This week, our topic continues along the line of food and eating. It is ironical that we want to stave off death, that is, in yearning for earthly immortality, we are eating ourselves to death. The curse of a developed and developing nation is an insatiable appetite to eat and not just that, to eat more than we should. It is conceivable that our taste-buds have become jaded from over eating, hence our foods have to be super-flavourful—added sugar, added fat, added herb and spices, added salt and on top of that everything is supersized.
Today, in the interest of living longer and healthier but not in an effort to avoid death or an expression of a disbelief in the Resurrection, the first reading might just teach us how to avoid diabetes.

Elijah is on the run. He had managed to dis the prophets of Baal and Queen Jezebel was hounding him. To have done good and be punished for it, even the stoutest amongst us may just give in to discouragement and depression. He sits under a furze or gorse bush desiring to die. But the angel, woke up and told him to eat. Perhaps you realise why many of us are predisposed to pre-diabetes. We do not need angels to remind us that food can lift us out of our depression. Carbohydrates work wonders as a comfort food. But, instead of eating for strength, food has become the drug of the depressed.

In that case, how to avoid diabetes?

The French have two words which might help us make a transition—from comfort food to food for the journey. They are gourmand and gourmet. Both words are related to food. The former describes a person who is excessively fond of eating and drinking whereas the latter describes one who is a connoisseur of good food and drink. In other words, a gourmet is one who cultivates a discriminating palate whilst enjoying the finer things in life. Like Remy the rat in Ratatouille. All this relatives and friends are gourmands because they go for quantity unlike Remy who says that his mouth is made for better things. 

Now, just because one likes the finer things in life, they do not automatically elevate a person to the status of a gourmet. Najib and his wife (if Shafie were here, he would assert that Najib is being publicly tried in a homily) could be fine illustrations of how one can appreciate the finer things in life and yet be gourmands. Many may not see it this way but like over-eating, one can also accumulate to death.

Today Jesus continues to invite his Jewish listeners to a discerning recognition for what is truly the food for heaven. Sadly, their response was biblically predictable. How? Like their ancestors, they started murmuring—a reaction which betrays not an absence of refinement but rather of a lack of trust.

Why would Jesus want to introduce the people to this fine form of food? St Thomas in the commentary on Book IV of the Sentences gives us the perfect clue. He says, “Material food first changes into the one who eats it, and then, as a consequence, restores to him lost strength and increases his vitality. Spiritual food, on the other hand, changes the person who eats it into itself. Thus the effect proper to this Sacrament is the conversion of a man into Christ, so that he may no longer live, but Christ lives in him; consequently, it has the double effect of restoring the spiritual strength he had lost by his sins and defects, and of increasing the strength of his virtues”. St. Thomas, Commentary on Book IV of the Sentences, d. 12, q. 2, a. 11.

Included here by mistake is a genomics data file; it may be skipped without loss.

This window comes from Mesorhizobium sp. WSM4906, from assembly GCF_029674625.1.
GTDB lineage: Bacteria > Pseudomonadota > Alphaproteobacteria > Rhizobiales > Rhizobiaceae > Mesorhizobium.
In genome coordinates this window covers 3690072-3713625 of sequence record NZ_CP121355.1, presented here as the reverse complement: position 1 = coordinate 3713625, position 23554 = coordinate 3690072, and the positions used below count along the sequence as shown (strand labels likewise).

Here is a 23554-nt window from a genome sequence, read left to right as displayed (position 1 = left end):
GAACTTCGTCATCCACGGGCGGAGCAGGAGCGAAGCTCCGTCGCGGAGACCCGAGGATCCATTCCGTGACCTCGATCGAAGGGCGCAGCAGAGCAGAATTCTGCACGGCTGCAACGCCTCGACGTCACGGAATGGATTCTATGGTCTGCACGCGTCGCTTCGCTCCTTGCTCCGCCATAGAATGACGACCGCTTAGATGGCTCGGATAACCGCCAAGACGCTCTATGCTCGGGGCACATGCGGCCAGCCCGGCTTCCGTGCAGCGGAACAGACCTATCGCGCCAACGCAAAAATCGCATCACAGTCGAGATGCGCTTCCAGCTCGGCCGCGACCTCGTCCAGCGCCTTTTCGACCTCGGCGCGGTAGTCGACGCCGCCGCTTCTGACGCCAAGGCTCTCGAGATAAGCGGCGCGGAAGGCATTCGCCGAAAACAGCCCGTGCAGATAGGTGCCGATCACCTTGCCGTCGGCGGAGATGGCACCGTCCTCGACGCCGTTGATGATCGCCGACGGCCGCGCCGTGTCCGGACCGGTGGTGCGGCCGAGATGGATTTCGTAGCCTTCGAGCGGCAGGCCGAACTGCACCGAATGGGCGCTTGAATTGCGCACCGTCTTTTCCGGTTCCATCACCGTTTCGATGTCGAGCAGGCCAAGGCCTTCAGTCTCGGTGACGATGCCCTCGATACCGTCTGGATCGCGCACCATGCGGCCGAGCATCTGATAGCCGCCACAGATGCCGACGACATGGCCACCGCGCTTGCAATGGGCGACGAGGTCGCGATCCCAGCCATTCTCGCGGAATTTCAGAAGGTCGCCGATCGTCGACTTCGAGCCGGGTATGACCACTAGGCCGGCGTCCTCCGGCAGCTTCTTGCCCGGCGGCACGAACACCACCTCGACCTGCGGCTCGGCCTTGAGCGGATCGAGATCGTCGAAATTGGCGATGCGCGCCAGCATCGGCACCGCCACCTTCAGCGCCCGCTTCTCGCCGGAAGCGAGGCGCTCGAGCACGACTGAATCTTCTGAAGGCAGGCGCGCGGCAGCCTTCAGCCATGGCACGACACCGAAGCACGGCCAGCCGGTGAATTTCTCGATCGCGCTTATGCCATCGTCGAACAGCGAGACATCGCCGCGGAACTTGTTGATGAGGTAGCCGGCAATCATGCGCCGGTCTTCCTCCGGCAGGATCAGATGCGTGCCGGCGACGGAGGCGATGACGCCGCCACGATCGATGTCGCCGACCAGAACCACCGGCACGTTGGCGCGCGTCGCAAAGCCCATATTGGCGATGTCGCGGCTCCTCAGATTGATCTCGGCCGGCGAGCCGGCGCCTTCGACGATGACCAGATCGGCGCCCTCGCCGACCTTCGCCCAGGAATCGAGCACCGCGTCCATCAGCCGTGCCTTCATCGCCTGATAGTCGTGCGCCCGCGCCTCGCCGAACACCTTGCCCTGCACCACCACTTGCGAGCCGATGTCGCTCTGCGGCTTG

In short, we become what we eat. Stand next to a man who consumes all the floating bulbs of garlic in your pot of Bak Kut Teh and the following morning you will be standing next to a garlic garden. They say that food is cheap in the USA—usually the bad ones are—and thus you have lots of obese people because they resemble the greasy burgers and fries they consume.

The Jews certainly did not understand that the food that Jesus gives was for an eternal purpose. We eat so that we can become whom we have eaten. We eat the Body of Christ so that we can truly transform into the Body of Christ. I like Corpus Christi but it can be a harrowing experience for us living in a country unaccustomed to the deep symbolism of the procession. It definitely is an inconvenience to those who do not believe as we jam up the road and block traffic. Only that, we look ridiculous at best and idolatrous at worst. But, therein a most sublime symbolism—the Body of Christ, the Church, carrying the real Body of Christ. We want to become Him who became one of us.

St Paul in the 2nd Reading in detailing how members of a community should behave with each other is actually describing what sort of relationships that should exist within the Body of Christ. Within that community, members find their relationships enriched because of their conversion in Jesus Christ. To be more like Jesus, we need to consume Him more. But never in the gourmand sense that one receives communion in as many Masses they are in town.

In summary, our appreciation of the finer things in life begins with an acknowledgement that the Eucharist is tied up with the Resurrection for the Resurrection would be meaningless without and vice versa. The less we believe in the Resurrection, the less will we honour the Blessed Sacrament. But, the Resurrection is not a far off event somewhere beyond the pale. Instead, the belief in it begins now in the concrete—in the who we are and how we behave—as the Body of Christ, but it does not end here and for that, we need the Bread of Life to accompany us as the Viaticum, giving us strength, slowly, surely, changing us so that what we have begun here, will culminate in the eternity we wish to spend in His presence. St Ignatius of Antioch may have called the Eucharist the medicine of immortality and antidote of death—and so for us, to paraphrase Buzz Lightyear, the Eucharist is the real and only food we need for this long journey to infinity and beyond.

Sunday, 5 August 2018

18th Sunday in Ordinary Time Year B 2018